Monday, June 29, 2009

Taking Care of Our Unlimited Wants

In a recent post, I criticized conservative pundits who've portrayed the administration’s health care reform proposal as a move toward "socialized medicine." Opponents of the so-called "public option" seem to be among the most eager to frame these reforms as a wholesale government takeover of the health care industry.

As I've said, I believe this is a false argument. But underneath this bit of conservative sophistry is a fundamental truth about the nature of our health care dilemma.

The debate over national heath care is really a debate over social priorities. For many opponents of the Obama plan – most of whom legitimately fear that the public option is a backdoor to single-payer – the central question in this debate is whether those who have health insurance should be compelled through the tax system to financially support those who lack insurance. Progressives tend to see this as a no-brainer – health care is, after all, a "basic right" – but the issue becomes increasingly complicated when we begin to consider expensive medical innovations that are available to only the wealthiest citizens.

If every American is entitled to health care, what level of care should be provided to each American? Should every citizen be afforded access to the most cutting edge medical technology? I think most progressives would agree that we cannot provide every citizen with the best possible care – the cost would be far too high. So how do we decide which illnesses should take precedence, and which procedures should be funded?

The Obama administration’s push to address these difficult questions through comparative effectiveness research not only oversimplifies an extremely complex problem – it also ignores the moral dimensions of the problem. Those who criticize the inequity and inefficiency of the market must describe what they believe are the best – and most ethical – ways to prioritize treatment through the government.

These are not simply scientific questions; they are questions that involve serious moral judgment. We live in a country with limited resources and unlimited wants – this is the fundamental economic problem that all societies face. If the market is no longer rationing health care resources, the government must. But so far, those who advocate broader government control of the health care industry have been hesitant to acknowledge this point – or to explain their moral priorities.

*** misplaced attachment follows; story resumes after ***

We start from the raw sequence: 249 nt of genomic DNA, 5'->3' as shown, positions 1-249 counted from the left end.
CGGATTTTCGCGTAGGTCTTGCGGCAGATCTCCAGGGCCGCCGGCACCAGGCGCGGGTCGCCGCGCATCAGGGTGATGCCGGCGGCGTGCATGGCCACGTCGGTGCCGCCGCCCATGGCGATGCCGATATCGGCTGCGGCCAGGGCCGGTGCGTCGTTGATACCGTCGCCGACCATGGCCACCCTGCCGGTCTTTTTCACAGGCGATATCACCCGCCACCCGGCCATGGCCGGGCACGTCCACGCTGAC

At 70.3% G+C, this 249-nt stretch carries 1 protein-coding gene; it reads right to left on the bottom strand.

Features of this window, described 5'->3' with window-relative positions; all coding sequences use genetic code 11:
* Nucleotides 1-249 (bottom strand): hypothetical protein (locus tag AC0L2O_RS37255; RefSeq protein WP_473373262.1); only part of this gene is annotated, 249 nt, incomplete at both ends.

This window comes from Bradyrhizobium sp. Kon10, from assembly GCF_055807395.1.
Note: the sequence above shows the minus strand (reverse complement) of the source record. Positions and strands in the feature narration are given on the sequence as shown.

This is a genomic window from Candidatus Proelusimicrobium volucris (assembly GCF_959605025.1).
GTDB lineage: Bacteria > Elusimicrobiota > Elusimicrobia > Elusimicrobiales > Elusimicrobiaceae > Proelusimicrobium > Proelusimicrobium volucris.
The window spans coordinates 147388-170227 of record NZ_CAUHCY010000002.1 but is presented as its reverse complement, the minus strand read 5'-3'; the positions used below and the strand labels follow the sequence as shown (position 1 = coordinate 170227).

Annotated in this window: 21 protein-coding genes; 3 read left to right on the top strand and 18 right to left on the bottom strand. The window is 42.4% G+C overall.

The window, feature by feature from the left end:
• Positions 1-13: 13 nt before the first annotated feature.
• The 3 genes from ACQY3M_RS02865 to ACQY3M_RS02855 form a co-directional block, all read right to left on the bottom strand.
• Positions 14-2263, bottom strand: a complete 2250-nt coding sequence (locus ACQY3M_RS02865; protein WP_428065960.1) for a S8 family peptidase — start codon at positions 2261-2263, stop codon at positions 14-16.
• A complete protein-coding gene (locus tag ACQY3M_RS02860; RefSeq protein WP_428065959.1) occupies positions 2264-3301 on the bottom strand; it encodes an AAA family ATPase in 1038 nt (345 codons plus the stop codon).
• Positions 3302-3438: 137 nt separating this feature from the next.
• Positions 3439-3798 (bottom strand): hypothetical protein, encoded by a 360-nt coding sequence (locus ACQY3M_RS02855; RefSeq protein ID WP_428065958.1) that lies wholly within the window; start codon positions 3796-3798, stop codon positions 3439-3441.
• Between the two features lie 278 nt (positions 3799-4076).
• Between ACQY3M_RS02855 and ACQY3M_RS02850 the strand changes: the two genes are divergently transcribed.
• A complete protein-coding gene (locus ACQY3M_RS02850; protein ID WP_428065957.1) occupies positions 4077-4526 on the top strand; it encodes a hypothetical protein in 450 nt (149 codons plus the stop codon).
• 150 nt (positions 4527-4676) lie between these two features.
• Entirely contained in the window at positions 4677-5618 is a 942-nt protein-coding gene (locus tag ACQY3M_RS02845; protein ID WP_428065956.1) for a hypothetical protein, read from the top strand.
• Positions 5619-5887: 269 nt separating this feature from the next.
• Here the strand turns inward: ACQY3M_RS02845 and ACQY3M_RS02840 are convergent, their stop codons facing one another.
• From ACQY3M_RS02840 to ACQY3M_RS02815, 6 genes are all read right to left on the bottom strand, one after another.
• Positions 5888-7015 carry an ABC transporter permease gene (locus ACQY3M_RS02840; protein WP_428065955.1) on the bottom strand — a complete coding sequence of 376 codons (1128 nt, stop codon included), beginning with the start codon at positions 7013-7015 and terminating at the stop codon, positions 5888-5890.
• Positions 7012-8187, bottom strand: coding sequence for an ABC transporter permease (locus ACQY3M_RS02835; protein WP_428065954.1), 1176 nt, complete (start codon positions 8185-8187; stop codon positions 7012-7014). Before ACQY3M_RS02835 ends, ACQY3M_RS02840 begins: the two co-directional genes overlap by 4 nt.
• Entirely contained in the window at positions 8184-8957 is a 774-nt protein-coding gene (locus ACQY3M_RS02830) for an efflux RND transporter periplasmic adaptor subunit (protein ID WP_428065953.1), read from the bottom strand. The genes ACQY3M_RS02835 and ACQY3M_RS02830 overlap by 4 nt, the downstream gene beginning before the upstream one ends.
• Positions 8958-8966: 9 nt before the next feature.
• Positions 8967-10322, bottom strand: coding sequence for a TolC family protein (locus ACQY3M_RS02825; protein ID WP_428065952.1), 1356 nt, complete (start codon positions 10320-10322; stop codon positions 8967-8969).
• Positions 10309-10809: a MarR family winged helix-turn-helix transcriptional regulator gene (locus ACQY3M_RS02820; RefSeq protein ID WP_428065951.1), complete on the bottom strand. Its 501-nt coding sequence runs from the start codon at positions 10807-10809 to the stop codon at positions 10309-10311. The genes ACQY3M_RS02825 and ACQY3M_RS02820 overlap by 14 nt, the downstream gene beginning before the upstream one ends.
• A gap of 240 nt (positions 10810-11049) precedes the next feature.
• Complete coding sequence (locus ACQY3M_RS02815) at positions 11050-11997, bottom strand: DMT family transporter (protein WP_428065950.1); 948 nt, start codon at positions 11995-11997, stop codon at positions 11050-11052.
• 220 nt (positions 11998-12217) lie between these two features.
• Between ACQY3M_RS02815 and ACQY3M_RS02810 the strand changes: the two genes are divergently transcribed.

It’s true that the government will not be taking over the health care system, but if we do move toward single-payer – as many progressives would like – the government may be purchasing most people's care. Even with their enormous bargaining power, the feds simply cannot afford to fund our unlimited wants.

There will have to be tradeoffs, and those who support a single-payer system should be honest about those tradeoffs.


Emily said...

This is a great post- as were your previous ones on health care. I've been reading so much about this lately, but it doesn't seem like there is one great option. And I think that Amercians have a very, very different view of what they "deserve" when it comes to their health care than people in other countries. I don't think there will be a perfect answer, and to be honest, I don't even know how successful our government will be in making significant change. Between the amount of lobbyists and the amount of money health insurance companies have given politicians over the years- can Congress really pull off a comprehensive, affordable and effective health care solution? It's going to be a bloodly battle, and I'm skeptical.

I agree that Republicans need to stop their bickering and get together some type of workable plan themselves so at least there can be an honest debate between the parties. Something has to be done, we can all agree on that.

Also, what did you think about Walmart backing employer mandated plans?

mikhailbakunin said...

Thanks for the props! I totally agree with you. Health care is a really difficult issue for me – it’s just so complicated. There are so many philosophical, moral, and financial concerns.
The international comparisons strike me as unreliable for the exact same reasons – Americans have such different views on social responsibility and entitlement. We also have a very different political culture. Our system of government is great in some ways, but it’s often less accountable and more easily corruptible.

On the issue of Wal-Mart, Megan McArdle had an interesting post yesterday on the latest announcement. I think she’s right. Wal-Mart probably had many different reasons for supporting an employer mandate – some good, some bad – but I think that the higher-ups at Wal-Mart are powerfully aware of the fact that an employer mandate will increase fixed costs and possibly price smaller companies out of the market. Wal-Mart can absorb rising health care expenses; smaller businesses probably can’t.

There’s a myth that big companies don’t like government mandates. In reality, it seems to depend on how those mandates affect the overall competitiveness in the market.